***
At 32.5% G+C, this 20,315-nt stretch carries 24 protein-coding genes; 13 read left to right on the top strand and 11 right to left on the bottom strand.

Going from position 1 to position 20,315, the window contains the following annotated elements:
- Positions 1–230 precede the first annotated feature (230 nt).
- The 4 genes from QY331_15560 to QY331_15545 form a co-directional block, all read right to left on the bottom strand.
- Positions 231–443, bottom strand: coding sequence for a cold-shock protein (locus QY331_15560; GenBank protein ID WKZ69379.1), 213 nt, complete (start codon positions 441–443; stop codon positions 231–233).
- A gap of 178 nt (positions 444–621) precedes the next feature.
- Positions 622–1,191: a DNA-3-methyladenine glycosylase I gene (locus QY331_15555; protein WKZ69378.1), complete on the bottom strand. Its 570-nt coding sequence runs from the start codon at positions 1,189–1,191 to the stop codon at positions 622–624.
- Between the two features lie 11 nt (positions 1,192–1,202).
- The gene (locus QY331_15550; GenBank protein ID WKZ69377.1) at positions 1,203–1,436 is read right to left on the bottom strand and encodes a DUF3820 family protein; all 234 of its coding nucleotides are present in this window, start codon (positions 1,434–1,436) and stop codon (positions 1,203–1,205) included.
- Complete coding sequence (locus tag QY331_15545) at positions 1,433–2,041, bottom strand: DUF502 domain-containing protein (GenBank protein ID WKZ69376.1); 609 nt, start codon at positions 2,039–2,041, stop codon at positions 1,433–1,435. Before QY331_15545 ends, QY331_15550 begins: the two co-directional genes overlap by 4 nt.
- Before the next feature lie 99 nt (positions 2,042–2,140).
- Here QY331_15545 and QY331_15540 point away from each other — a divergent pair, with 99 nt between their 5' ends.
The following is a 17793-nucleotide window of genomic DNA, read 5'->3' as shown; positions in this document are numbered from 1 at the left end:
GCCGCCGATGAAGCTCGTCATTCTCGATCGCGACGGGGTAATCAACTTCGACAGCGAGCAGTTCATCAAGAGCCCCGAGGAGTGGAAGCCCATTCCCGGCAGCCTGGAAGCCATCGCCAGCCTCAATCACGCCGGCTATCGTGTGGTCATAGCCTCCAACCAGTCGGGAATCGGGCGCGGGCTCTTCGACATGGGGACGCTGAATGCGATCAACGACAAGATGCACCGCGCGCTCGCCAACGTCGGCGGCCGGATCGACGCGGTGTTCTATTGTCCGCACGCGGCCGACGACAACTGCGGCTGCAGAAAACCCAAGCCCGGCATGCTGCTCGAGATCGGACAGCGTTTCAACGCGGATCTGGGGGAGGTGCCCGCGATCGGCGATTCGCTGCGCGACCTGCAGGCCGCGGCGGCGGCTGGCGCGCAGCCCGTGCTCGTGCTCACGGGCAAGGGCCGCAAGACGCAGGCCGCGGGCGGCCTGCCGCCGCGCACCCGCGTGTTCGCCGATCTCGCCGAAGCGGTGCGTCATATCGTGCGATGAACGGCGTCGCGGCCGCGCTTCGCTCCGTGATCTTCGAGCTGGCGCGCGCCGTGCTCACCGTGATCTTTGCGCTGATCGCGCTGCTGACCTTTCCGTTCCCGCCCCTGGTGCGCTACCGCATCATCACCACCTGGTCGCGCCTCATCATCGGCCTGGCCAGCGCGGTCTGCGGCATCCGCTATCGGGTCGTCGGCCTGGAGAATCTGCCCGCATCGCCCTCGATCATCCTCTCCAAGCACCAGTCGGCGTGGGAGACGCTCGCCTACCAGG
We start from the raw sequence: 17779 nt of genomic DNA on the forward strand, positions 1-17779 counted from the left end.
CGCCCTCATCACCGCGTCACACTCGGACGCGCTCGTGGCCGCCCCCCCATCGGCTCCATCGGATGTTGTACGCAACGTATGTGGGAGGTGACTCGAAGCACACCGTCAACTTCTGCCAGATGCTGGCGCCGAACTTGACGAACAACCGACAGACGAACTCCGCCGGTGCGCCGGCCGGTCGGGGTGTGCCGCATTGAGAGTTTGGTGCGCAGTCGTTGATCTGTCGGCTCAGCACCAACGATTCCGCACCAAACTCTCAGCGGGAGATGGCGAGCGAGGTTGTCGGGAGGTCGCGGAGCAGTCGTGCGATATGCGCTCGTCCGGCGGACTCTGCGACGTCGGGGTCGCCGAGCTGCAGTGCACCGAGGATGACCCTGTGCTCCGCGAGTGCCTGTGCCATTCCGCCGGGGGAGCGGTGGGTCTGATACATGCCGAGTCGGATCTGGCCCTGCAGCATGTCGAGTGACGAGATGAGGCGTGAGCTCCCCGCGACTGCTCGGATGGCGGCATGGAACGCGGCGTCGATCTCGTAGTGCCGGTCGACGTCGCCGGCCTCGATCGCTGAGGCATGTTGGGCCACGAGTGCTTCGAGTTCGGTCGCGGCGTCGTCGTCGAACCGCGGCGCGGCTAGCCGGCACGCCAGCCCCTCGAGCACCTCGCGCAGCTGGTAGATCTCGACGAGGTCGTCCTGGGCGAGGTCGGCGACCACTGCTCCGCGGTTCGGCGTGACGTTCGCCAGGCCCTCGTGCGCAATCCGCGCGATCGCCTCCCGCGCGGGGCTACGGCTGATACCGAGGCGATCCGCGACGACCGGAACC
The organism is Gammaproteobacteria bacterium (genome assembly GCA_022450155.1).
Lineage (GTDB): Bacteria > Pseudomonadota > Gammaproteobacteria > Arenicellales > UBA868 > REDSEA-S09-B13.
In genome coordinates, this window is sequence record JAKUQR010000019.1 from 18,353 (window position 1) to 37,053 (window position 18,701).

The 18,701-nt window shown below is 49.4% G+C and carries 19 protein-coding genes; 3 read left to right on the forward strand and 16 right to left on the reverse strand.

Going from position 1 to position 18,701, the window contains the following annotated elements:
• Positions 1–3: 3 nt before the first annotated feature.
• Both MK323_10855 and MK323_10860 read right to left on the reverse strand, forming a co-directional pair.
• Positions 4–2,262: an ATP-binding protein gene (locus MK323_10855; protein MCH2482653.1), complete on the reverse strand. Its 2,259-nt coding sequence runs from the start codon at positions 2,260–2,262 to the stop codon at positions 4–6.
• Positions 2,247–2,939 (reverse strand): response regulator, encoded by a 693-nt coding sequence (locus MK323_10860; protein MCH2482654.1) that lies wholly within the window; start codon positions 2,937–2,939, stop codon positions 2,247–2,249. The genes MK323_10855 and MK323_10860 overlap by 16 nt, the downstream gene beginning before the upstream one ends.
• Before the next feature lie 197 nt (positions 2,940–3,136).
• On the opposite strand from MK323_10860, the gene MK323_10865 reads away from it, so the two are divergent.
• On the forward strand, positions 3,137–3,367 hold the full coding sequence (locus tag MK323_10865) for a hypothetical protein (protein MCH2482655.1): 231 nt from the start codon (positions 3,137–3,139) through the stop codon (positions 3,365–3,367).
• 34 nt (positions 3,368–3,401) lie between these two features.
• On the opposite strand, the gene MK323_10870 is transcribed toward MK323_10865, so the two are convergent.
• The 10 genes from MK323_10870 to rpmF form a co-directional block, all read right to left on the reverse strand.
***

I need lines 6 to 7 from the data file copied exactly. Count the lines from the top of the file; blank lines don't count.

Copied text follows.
- A gap of 178 nt (positions 444–621) precedes the next feature.
- Positions 622–1,191: a DNA-3-methyladenine glycosylase I gene (locus QY331_15555; protein WKZ69378.1), complete on the bottom strand. Its 570-nt coding sequence runs from the start codon at positions 1,189–1,191 to the stop codon at positions 622–624.